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The economic effects of the coronavirus crisis have been extensive and a recovery to pre-pandemic levels will take several years. Current forecasts from the IMF show global gross domestic product (GDP) contracting by about 4.9% this year, although the general economic outlook has improved somewhat. Second quarter GDP outcomes for most economies have been massively negative, as expected. At this stage, third and fourth quarter recoveries for 2020 are expected to be robust. However, the pace of growth into 2021 could be modest, depending on control of new virus outbreaks, the extent of supply and demand losses, and future growth in investment and productivity.

The Covid-19 outbreak has had major health, social and economic impacts, presenting difficulties in forecasting domestic and global economic activity. The compilation of accurate economic statistics has and will remain severely challenged.

Risks to the growth outlook are assessed to be balanced, but this is tentative and open to adjustments given the wide range of shocks hitting the economy, uncertainties involving the effectiveness of policy, and the sensitivity of sentiment to news flow. The exceptionally accommodative policies in many advanced economies and improved economic outlooks have supported a partial recovery in global financial markets. But this has so far resulted in only a trickle of fresh capital flows to emerging markets, and financing conditions remain uncertain.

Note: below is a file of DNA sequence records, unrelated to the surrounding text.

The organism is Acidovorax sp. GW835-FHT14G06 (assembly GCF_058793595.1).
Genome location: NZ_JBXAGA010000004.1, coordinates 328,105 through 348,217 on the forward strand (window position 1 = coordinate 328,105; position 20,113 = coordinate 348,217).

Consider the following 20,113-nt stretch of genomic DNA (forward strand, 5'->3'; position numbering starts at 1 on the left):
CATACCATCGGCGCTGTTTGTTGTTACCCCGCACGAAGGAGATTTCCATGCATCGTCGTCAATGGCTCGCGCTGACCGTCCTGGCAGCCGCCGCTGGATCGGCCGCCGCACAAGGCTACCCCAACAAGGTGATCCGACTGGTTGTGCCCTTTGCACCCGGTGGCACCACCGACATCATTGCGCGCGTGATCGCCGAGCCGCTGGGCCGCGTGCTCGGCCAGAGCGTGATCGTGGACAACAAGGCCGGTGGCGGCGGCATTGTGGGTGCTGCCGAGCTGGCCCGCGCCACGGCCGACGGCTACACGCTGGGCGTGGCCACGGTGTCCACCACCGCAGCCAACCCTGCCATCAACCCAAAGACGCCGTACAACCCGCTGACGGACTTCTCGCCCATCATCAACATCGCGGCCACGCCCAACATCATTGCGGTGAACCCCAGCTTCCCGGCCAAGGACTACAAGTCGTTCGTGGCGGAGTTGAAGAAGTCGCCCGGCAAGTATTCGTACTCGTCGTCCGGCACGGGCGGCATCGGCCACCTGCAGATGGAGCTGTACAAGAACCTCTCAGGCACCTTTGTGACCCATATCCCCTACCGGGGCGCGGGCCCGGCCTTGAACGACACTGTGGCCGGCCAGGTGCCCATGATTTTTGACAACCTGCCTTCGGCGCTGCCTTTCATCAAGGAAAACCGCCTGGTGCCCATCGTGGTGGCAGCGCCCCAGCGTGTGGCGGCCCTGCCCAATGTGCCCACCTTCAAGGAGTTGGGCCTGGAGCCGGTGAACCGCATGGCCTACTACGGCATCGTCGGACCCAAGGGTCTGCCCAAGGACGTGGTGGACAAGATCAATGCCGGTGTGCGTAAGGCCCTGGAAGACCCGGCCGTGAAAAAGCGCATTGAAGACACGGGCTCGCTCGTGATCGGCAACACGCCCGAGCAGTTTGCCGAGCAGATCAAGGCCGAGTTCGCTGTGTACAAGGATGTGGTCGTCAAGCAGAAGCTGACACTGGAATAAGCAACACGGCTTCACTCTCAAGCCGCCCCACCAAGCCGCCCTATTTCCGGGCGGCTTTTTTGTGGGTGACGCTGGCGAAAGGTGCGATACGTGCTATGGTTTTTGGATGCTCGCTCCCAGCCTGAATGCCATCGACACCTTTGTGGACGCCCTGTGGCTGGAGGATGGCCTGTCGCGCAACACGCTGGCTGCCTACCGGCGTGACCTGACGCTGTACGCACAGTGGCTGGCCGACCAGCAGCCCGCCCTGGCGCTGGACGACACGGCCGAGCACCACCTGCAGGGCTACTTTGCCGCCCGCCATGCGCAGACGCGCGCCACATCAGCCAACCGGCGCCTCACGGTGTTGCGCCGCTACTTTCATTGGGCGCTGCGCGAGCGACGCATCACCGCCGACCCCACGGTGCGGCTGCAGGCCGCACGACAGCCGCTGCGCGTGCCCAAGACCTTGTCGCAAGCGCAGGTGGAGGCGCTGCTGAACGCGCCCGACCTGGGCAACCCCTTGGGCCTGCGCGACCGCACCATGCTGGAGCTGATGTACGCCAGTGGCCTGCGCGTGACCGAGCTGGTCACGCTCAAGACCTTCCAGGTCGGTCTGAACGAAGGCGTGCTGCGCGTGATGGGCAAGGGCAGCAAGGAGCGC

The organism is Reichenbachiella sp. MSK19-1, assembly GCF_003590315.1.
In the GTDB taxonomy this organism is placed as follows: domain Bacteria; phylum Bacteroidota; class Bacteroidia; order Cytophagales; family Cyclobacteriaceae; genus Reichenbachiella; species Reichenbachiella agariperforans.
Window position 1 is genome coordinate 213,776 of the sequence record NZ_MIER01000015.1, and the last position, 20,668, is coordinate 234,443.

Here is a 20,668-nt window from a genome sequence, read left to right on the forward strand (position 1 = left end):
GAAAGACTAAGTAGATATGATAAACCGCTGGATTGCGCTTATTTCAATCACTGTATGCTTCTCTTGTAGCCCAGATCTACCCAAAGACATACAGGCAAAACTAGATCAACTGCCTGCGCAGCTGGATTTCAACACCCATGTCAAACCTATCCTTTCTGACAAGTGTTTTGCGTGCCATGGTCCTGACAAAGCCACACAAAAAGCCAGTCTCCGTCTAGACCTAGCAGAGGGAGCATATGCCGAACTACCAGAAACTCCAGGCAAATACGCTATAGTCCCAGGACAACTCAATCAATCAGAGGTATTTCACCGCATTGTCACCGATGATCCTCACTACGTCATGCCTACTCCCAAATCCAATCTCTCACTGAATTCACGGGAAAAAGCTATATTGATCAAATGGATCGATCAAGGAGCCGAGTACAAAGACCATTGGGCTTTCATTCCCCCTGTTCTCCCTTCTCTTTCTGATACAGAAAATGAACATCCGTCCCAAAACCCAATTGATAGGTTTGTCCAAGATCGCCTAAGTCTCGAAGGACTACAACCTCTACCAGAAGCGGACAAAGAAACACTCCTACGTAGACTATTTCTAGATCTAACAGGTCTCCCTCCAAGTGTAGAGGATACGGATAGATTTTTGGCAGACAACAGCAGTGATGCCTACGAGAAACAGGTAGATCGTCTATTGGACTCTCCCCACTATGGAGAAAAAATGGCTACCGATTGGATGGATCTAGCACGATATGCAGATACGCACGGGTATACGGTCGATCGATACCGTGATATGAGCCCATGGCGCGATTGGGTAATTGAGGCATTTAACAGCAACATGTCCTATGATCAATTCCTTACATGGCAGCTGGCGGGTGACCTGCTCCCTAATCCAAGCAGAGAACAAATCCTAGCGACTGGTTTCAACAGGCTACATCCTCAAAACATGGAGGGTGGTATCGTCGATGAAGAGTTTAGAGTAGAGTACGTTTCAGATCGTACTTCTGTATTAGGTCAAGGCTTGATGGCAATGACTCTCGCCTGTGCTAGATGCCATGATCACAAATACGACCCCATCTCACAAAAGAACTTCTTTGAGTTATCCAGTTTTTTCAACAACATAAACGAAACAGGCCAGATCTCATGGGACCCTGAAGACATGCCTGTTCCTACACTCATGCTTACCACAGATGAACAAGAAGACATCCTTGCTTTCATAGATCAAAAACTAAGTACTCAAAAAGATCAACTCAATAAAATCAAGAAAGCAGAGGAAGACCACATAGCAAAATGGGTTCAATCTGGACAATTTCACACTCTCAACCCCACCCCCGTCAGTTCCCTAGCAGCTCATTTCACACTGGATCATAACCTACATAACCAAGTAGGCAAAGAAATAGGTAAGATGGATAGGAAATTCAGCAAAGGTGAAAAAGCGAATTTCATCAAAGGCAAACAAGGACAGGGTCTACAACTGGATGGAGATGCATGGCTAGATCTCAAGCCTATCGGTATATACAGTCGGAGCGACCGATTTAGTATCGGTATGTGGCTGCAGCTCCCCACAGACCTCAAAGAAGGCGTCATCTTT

The sharp rise in South Africa’s public financing needs arising from falling tax revenue and higher spending has been financed by higher private sector savings and borrowing from international financial institutions.

The overall risks to the inflation outlook at this time appear to be balanced. Global producer price and food inflation have bottomed out. Oil prices remain low. Local food price inflation is expected to remain contained. Risks to inflation from currency depreciation are expected to stay muted while pass-through remains low. While there are no demand side pressures evident, electricity and other administered prices remain a concern. Additional exchange rate pressures could result from heightened fiscal risks. Importantly, expectations of future inflation continued to soften this year and have shifted slightly below the mid-point of the band for 2021. Market-based expectations for short and medium-term inflation have eased slightly, while longer-term inflation expectations remain higher.

The potential growth rate of the economy should be addressed by implementing prudent macroeconomic policies and structural reforms that lower costs generally, and increase investment opportunities, potential growth and job creation. Global economic and financial conditions are expected to remain volatile for the foreseeable future. In this highly uncertain environment, future decisions will continue to be data dependent and sensitive to the balance of risks to the outlook.